I recently watched videos of two Commencement (Graduation) ceremonies at
two different universities in California. After more than two years of the
pandemic that kept the whole world in a vice-like grip, this was the first time
that a graduation was not virtual but in person.
Thousands of students who had endured the hardships and the consequences
of the trauma of isolation were parched for the freedom and joy of
celebration. As I saw thousands of graduates walking dressed in the full regalia
of their department’s individual gowns and hoods there was one thing that
struck me very forcefully. There was not a single face without a smile. They
waved to their families and friends; some wore colourful garlands and some
pumped the air in victorious happiness. But surpassing all that, what made the
main and deepest impact was the palpable exuberance born of years of hard
labour resulting in success.
Watching the scene I realized it is just that very exuberance that is the most
essential factor in our lives. This vast store of exuberance that is so evident
when we are young starts to wane as we get older and older and little by little gets suffocated in some people. The secret of remaining young and healthy is
to retain this exuberance in life.
Most elderly people who retain this exuberance remain young forever. Being
exuberant is more than just being happy. It is a lively cheerfulness that shines
through your eyes, your smile, your laughter and your speech. It is not
restrained by formality or politeness. It comes from deep within and is visible
for the entire world to see. Those who have this magic touch are those who
take interest in other people’s activities; those who take up new hobbies and
follow their passions and people who have let go of their ego, envy, greed and
There is no happiness greater than being devoid of all negative emotions and
being content in your own skin, being what you are and doing what you are
doing. The pleasure of seeing your children and grandchildren living their lives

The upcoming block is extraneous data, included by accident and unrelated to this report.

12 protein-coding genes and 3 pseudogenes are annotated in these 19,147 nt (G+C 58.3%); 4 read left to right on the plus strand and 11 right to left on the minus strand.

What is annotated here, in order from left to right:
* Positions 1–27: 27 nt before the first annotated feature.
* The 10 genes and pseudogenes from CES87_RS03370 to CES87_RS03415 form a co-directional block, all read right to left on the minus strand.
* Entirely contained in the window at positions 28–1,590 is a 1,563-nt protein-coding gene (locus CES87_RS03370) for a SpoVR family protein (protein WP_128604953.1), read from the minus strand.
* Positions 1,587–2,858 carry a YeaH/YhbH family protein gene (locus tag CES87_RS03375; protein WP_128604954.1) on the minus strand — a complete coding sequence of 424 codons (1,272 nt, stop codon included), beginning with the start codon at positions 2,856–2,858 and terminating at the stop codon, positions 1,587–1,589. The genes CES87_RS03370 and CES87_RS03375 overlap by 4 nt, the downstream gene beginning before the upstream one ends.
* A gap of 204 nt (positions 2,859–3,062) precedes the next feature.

blending honesty, integrity and hard work and tasting success is a tonic in
itself. Remaining independent and yet being part of a social community is
another vital factor that keeps one healthy and active.
Apart from being in the heart of a very friendly social environment it is vital to
be at peace in the deep corners of one’s own mind and heart. Get rid of all the
burden of past mistakes – your own or others. Forget all hurt and all memories
of bad experiences. One way of doing this is to surround yourself with objects
that give you emotional and mental comfort.
Some of my prized possessions are not exquisite cut glass, delicate porcelain or
antique silver but a small pine cone, a rather jagged piece of rock, a deep
burgundy coloured stone the size of a large lemon and an egg shaped
paperweight with swirls of vibrant rainbow colours.
When I look at the pine cone nestling against the photograph of a young man
with deep dimples and a broad smile that reaches all the way to his bright eyes
I wing back to the rain washed afternoon in Long Island with a perfect rainbow
arching overhead. My son and I walked and talked – magical hours of deep
bonding that came unplanned and unannounced. I can feel the gentle pressure
of his hand on my shoulder – loving and protective – while he played with a
pinecone in the other; talking animatedly and passionately about his hopes
and plans for the future. As we neared home I quietly took the cone from his
hand – to cherish the moment forever.
The jagged piece of rock is a part of history, a small piece of the Berlin Wall.
While many such “pieces of the Berlin Wall” were manufactured to meet a
flourishing tourist trade, this is a genuine fragment given to me by a dear
friend who picked it up on the site and it reminds me of all the lives lost, tears
shed and hearts broken. It is also a chastening reminder that human emotions
and manmade regimes, no matter how powerful, come a cropper with time.
The lemon sized, deep wine coloured stone, with the rich glow still trapped
inside is a large uncut garnet gifted to me by an uncle who had worked in the
mines of Rajasthan – a colourful personality and a great raconteur. In moments
of stress, this uncut jewel from the depths of the earth; a rock that was formed
over many years; a small part of this earth that itself is a miniscule fragment of
the universe gives me great strength by restoring a right perspective of
everything around me. It fits snugly into my palm, transferring to me some of
its cool serenity and timeless patience that it has absorbed from the earth and
The spectacular and stunning colours swirling in the conical paperweight are all
the more remarkable given its humble yet dramatic origin — volcanic ash from
an eruption that wiped out a whole township. It is a picture of nature’s fury,
becalmed and frozen in a work of art. A reminder that nature can never be
tamed just treated with respect.
Fragrances wafting from stored clothes, little notes left around the house, a
pressed flower, children’s drawings and messages of love scrawled in crayon
that trigger pleasant memories – these are some of my favourite things.
Ultimately that is what life is all about isn’t it?
by Mrs Malati Jaikumar, resident of Covai S3 Retirement Community
Reblog – originally published as a podcast at CovaiVani